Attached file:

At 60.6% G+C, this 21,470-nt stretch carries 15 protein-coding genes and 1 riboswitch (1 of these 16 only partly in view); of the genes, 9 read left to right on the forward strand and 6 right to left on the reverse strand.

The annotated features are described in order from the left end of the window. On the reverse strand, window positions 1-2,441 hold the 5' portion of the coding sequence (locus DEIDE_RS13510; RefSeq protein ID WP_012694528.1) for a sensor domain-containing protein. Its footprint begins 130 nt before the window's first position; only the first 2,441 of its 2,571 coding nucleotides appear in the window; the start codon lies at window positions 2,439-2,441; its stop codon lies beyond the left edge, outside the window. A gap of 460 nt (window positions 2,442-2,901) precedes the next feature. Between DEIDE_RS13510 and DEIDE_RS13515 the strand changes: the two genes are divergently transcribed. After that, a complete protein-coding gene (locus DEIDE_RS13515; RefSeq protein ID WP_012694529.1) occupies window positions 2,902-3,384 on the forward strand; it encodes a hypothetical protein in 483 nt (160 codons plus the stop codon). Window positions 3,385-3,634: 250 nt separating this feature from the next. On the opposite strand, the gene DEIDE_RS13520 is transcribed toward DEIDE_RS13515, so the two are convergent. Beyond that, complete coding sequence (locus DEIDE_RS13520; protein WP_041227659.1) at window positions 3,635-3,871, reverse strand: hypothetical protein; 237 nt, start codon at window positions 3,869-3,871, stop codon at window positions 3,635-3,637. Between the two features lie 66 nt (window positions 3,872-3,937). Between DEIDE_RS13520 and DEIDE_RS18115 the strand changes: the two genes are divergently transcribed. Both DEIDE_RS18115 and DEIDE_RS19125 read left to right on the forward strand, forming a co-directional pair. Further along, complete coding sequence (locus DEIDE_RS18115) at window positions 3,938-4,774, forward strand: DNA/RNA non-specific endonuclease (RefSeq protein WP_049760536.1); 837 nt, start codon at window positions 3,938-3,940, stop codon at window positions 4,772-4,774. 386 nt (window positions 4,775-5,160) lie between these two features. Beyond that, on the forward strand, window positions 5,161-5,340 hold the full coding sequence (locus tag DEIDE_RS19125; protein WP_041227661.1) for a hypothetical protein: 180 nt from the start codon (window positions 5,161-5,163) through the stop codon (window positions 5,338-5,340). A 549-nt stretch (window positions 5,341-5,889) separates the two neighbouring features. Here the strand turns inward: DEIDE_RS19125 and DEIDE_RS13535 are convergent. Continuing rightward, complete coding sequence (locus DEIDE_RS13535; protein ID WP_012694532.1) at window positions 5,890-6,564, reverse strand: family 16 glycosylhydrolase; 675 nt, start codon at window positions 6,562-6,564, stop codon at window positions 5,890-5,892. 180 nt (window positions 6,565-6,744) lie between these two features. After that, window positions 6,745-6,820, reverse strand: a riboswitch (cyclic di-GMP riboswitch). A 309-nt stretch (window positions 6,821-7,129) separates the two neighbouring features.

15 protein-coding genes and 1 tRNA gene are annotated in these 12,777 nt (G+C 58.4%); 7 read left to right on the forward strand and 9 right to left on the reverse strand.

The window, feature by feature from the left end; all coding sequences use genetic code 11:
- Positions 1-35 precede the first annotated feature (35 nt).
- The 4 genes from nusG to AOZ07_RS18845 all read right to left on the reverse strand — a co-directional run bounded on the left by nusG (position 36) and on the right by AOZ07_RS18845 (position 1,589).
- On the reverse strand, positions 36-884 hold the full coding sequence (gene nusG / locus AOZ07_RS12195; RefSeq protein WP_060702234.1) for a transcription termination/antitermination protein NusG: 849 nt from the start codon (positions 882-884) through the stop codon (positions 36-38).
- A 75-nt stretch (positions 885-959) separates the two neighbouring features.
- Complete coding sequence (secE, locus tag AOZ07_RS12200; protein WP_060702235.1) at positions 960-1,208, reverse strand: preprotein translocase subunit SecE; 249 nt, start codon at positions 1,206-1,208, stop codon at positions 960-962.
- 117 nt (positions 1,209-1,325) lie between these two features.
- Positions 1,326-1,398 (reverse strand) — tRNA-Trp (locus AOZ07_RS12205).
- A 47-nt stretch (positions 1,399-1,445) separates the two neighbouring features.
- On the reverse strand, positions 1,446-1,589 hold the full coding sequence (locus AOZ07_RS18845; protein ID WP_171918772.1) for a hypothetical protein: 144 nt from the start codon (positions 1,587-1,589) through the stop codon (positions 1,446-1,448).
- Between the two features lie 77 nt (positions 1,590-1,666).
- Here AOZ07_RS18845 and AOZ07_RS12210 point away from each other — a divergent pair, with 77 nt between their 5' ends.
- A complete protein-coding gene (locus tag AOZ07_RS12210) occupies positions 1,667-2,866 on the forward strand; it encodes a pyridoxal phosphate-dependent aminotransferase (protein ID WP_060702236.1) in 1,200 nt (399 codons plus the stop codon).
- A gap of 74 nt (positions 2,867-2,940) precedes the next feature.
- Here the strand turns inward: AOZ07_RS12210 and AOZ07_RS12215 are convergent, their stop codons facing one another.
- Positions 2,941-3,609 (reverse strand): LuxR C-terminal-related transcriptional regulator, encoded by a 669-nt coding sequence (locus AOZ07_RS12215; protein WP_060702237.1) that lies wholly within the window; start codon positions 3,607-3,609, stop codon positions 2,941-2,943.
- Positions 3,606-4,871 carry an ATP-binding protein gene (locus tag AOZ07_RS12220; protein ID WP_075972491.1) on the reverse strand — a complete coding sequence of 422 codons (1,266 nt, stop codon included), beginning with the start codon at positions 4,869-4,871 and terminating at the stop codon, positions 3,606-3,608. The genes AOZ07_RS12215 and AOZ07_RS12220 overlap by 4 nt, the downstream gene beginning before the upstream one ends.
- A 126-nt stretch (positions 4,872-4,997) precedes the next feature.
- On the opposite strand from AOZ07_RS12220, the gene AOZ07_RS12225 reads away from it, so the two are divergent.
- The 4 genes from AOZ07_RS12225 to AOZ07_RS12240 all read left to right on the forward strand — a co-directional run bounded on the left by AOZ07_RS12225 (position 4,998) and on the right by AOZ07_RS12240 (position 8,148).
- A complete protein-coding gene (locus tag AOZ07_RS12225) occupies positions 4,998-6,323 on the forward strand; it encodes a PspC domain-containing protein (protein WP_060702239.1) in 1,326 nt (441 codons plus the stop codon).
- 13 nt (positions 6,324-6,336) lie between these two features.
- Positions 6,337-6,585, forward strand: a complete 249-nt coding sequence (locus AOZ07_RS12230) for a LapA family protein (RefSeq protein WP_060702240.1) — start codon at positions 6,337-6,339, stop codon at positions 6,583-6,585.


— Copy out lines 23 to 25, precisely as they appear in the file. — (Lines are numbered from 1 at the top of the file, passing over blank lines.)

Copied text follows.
- The 4 genes from AOZ07_RS12225 to AOZ07_RS12240 all read left to right on the forward strand — a co-directional run bounded on the left by AOZ07_RS12225 (position 4,998) and on the right by AOZ07_RS12240 (position 8,148).
- A complete protein-coding gene (locus tag AOZ07_RS12225) occupies positions 4,998-6,323 on the forward strand; it encodes a PspC domain-containing protein (protein WP_060702239.1) in 1,326 nt (441 codons plus the stop codon).
- 13 nt (positions 6,324-6,336) lie between these two features.